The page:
Writers are plagued with insecurity and negative thoughts.  Let’s put those on the altar of Lent and say, hey, no more of these.  We are afraid sometimes of writing our Truth and giving it to others.  And we often have a lack of faith in our own abilities and ideas.

Lent leads us up to celebrating Life from Death.  I don’t want to co-opt Jesus’s very big moment, but he too had a very big mission, and it got harder and harder to be honest, to be courageous and to follow through on what his mission was.

What I want to do is to ask writers to write for 46 days– science fiction, fantasy, memoir, essay, poetry–and write with more courage, more honesty and more faith than you ever have before.  I also challenge you to write a little about faith.

It’s important for us as writers to believe in ourselves and our writing, to give up negative thoughts and insecurities, preparing our hearts to more honestly talk about Life.  There is a lot of struggling that goes on in writing if we are to be honest–and struggling with being honest–and so, for 46 days, let the honesty flow.  Be yourself.  Be creative.  Be courageous. Be honest.  GIVE UP negative thoughts that question YOUR mission, and Create and GIVE something honest and courageous to the world.

Tesseracts 18: Wrestling With Gods Cover Reveal

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T-18-Cover-270x417-100dpi-C8Happy Bodhi Day!  Tesseracts 18 has a COVER!  We’re very excited to show you the new cover for Tesseracts 18: Wrestling With Gods, the new anthology of science fiction and fantasy from Edge Science Fiction and Fantasy Publishing, latest in the long running, award-winning Tesseracts anthology series.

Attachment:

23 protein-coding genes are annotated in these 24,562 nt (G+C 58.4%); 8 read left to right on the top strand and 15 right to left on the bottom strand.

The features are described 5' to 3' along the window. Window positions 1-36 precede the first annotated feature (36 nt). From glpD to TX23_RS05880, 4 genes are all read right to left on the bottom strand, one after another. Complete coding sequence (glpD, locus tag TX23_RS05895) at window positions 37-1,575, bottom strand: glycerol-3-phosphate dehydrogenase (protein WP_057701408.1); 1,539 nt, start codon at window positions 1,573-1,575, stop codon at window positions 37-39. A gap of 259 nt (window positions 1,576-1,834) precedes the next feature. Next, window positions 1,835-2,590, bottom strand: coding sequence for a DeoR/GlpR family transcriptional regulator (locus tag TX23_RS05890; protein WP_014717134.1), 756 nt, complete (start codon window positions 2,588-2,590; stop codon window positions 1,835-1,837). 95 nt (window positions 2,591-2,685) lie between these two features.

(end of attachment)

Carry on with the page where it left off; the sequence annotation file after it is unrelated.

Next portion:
The Tesseracts Eighteen anthology is filled with speculative offerings that give readers a chance to see faith from both the believer and the skeptic point-of-view in worlds where what you believe is a matter of life, death, and afterlife.

The work is now available as an e-book download for Amazon Kindle, exclusively, until it’s available in print in March (Canada) and April (USA) and in other e-book formats.  Keep watching for more on Tesseracts 18 in the coming weeks!  Order your Amazon Kindle e-book today–just in time for some holiday reading.

We’re incredibly proud of this anthology! We think you will be too.

Click on the cover to take you to Amazon’s Tess 18 site.

Featuring works by: Derwin Mak, Robert J. Sawyer, Tony Pi, S. L. Nickerson, Janet K. Nicolson, John Park, Mary-Jean Harris, David Clink, Mary Pletsch, Jennifer Rahn, Alyxandra Harvey, Halli Lilburn, John Bell, David Jón Fuller, Carla Richards, Matthew Hughes, J. M. Frey, Steve Stanton, Erling Friis-Baastad, James Bambury, Savithri Machiraju, Jen Laface and Andrew Czarnietzki, David Fraser, Suzanne M. McNabb, and Megan Fennell.

About the Editors for Tesseracts Eighteen:
Liana Kerzner is an award-winning TV producer & writer who was also in front of the camera as co-host of the late night show Ed & Red’s Night Party, and is currently the host/writer of Liana K’s Geek Download, heard weekly on the internationally syndicated radio program Canada’s Top 20.

Jerome Stueart has taught creative writing for 20 years, teaches a workshop called Writing Faith and has been published in Fantasy,
Geist, Joyland, Geez, Strange Horizons, Ice-Floe, Redivider, OnSpec, Tesseracts Nine, Tesseracts Eleven, Tesseracts Fourteen,
and Evolve: Vampire Stories of the New Undead. His novel,One Nation Under Gods, will be published in Nov 2015 from ChiZine.

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For more on Bodhi Day–the Day Buddhists commemorate the Enlightenment of Buddha– see this link.